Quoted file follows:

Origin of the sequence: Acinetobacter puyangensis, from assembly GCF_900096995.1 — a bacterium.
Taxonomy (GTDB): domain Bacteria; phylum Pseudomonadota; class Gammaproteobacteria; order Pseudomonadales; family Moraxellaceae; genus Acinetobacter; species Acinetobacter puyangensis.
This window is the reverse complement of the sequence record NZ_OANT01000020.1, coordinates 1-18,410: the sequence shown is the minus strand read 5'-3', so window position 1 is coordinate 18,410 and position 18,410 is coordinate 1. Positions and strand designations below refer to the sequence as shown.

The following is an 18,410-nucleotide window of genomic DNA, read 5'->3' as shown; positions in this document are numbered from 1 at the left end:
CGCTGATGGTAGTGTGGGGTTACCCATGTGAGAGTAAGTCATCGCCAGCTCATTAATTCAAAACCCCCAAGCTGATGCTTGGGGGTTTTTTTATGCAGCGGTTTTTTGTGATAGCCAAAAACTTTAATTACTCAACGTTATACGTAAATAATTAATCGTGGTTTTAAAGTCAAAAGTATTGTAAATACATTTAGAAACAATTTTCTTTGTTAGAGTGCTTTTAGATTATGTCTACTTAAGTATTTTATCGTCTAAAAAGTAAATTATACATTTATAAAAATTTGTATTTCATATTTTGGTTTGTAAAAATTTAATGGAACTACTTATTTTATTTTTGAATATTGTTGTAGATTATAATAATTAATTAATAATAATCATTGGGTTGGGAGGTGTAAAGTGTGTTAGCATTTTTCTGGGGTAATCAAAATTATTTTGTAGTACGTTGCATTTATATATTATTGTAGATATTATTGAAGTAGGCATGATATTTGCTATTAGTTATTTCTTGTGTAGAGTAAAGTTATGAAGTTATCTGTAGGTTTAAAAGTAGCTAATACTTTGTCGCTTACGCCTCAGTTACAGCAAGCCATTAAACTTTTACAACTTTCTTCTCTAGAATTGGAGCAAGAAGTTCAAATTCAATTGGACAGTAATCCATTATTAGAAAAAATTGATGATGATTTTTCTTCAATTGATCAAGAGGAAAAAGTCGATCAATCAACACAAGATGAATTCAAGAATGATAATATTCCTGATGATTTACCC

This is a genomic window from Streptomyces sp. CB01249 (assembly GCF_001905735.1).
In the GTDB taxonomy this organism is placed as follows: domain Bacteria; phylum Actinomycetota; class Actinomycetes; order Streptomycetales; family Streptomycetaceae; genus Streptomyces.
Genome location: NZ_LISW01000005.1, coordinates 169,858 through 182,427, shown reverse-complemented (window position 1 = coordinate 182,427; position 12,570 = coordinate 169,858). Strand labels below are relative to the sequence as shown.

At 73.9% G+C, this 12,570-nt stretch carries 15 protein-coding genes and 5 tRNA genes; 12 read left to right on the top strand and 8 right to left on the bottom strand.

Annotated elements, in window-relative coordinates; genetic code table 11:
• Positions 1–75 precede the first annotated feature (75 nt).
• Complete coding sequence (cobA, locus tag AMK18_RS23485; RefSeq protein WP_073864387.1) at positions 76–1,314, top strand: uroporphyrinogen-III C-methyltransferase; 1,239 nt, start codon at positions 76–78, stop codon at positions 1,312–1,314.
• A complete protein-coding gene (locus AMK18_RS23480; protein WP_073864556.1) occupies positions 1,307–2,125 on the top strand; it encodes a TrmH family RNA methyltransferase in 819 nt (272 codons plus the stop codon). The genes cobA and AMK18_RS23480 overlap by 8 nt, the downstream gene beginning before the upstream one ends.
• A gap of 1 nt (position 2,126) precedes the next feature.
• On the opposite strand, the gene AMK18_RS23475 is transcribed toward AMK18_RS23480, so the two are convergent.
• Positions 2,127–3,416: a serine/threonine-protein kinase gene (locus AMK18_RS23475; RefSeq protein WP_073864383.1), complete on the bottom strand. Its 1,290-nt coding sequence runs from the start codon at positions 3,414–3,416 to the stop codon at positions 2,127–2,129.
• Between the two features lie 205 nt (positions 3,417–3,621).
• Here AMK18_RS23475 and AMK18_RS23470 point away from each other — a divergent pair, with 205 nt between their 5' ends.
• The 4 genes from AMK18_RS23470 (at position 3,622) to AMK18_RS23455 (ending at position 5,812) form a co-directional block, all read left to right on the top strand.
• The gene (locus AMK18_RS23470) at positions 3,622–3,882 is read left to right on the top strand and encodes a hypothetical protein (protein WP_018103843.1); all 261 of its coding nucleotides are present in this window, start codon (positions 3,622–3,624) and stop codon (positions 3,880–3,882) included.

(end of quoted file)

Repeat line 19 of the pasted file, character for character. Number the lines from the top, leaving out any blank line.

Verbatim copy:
• The 4 genes from AMK18_RS23470 (at position 3,622) to AMK18_RS23455 (ending at position 5,812) form a co-directional block, all read left to right on the top strand.